The Lagrangian density in the path integral contains spinor, vector and number fields. However, their combinations in the action are scalars such as $\bar \psi \psi$, just numbers. Let's say I have an ...
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1 answer
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Is space build of smaller space-particles?

In atomic physics one of the most decisive proves that the objects are build of atoms is that they can be deformed and twisted. So is it not logical to believe that space itself is also build of ...
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Dirac delta identity, and intuition on normalization

I'm working through Quantum Field Theory for the Gifted Amateur by Lancaster and Blundell, and in Chapter 3 one of the problems is written like this: For boson operators satisfying $[\hat{a}_{\mathbf{...
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1 vote
1 answer
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Aren't we crossing infinity? [duplicate]

Couldn't there be infinitely small time units? When a second passes, aren't we passing infinite units of time? When we walk across a room, aren't we passing an infinite amount of small length units? ...
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1 answer
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Solving the 1d Schroedinger Equation numerically. How to get complex phases?

There is a nice method that lets you solve the Schroedinger Equation in 1d numerically, by discretizing space. Tranforming the Eigenfunction problem into an eigenvector problem with a finite-...
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3 votes
1 answer
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Confusion about $U(1)$ representations and charge quantisation in the context of gauge theory

In a gauge theory, the fields transform under representations of the gauge group. When studying a special unitary group $SU(n)$, I've usually thought of the elements of a representation as being the ...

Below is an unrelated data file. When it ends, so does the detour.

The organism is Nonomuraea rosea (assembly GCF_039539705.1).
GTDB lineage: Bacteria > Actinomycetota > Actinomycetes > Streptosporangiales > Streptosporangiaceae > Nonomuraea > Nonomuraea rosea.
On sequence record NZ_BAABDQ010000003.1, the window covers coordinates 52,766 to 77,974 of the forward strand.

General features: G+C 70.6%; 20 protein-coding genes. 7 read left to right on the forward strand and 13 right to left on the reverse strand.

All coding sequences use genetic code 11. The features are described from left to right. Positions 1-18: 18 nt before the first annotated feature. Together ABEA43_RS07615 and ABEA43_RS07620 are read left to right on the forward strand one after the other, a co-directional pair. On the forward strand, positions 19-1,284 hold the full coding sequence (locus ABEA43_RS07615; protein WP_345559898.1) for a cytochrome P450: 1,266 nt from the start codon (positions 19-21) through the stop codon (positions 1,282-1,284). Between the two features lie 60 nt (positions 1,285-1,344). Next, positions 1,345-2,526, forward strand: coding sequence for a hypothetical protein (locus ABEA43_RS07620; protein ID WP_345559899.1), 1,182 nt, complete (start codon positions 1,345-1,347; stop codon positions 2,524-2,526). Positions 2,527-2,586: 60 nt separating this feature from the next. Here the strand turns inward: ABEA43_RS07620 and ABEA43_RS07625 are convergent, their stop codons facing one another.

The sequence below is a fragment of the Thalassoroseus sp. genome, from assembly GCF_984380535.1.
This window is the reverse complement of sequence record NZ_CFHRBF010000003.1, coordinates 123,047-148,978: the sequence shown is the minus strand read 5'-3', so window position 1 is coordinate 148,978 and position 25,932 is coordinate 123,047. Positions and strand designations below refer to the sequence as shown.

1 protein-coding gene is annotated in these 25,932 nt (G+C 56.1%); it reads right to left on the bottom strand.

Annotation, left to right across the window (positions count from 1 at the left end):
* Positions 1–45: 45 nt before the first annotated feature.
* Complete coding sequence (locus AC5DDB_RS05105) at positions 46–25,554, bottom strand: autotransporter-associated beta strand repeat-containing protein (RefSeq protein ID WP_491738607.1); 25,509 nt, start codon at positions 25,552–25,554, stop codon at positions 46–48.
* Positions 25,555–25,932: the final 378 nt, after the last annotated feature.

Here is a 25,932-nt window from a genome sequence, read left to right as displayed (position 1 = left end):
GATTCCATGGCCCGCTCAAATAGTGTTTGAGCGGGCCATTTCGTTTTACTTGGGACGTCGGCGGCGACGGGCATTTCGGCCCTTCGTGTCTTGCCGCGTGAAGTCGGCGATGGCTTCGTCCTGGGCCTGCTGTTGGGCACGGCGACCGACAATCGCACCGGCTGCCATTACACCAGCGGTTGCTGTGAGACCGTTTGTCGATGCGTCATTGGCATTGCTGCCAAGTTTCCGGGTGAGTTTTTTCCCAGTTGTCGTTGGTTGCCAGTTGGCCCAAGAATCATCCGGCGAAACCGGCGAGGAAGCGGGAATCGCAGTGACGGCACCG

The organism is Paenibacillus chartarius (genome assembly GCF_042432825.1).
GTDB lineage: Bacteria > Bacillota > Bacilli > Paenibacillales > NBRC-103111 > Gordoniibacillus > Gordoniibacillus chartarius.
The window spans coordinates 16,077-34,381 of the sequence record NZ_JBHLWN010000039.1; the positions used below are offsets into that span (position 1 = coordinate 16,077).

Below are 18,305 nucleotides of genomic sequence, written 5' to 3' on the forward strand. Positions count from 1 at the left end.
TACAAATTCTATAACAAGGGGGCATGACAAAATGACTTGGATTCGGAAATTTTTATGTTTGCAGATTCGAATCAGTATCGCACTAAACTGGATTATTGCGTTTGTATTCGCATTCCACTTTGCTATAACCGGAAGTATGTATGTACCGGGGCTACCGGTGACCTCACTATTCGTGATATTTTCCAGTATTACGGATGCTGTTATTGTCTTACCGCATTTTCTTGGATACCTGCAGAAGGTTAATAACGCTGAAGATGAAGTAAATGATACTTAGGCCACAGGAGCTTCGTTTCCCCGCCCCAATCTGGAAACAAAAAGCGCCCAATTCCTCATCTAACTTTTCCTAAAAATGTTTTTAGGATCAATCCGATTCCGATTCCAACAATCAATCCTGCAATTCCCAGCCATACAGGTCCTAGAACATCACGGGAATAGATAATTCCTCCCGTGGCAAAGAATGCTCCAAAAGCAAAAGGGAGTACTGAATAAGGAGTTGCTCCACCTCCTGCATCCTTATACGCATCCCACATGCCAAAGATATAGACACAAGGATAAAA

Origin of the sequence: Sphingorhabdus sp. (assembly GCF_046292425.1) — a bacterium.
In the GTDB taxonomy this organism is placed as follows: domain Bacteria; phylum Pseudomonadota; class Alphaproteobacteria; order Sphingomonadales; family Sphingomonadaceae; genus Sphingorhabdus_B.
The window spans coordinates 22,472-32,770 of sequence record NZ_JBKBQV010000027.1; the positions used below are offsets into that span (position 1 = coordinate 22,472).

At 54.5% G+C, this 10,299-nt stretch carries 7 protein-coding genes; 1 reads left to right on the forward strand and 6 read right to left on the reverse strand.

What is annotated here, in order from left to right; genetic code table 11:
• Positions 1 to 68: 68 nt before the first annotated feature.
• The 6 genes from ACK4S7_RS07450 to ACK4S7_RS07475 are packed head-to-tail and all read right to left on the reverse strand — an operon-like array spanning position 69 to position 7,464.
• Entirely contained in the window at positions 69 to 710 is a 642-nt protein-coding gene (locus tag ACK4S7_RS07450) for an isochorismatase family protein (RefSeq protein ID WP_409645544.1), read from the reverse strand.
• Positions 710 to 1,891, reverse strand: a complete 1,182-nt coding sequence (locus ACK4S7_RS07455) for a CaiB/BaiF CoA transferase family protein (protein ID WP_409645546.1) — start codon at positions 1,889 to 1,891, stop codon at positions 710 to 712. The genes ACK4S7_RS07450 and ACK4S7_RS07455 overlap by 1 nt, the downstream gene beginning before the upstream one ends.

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2 votes
0 answers
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Franck-Hertz experiment

In the Franck-Hertz experiment why are the peaks much sharper than the troughs? Also our data analysis suggested that the distance between the peaks is smaller (nearer to $4.9 \ $ eV ) than the ...
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Why the thermal radiation spectrum is continuous?

Why do photons within one body have different energies in a thermal radiation spectrum? Does it have to do with different modes of vibrations or phonons (for solid states)? In other words, is the ...
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2 answers
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Discrete Fourier transform intuition

I'm given a signal $$x(t)=\cos(200\pi t)$$ which is sampled at $t=n/400$ instance, for $n=0,1,2,..,7$ I've to comment on $X$, the 8 point discrete Fourier transform. Just multiplying by the DFT matrix ...
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1 answer
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Conservation of charge and quantisation of charge

How does the idea of conservation of charge relate to the quantisation of charge.
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1 vote
1 answer
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Quantization of the Berry Phase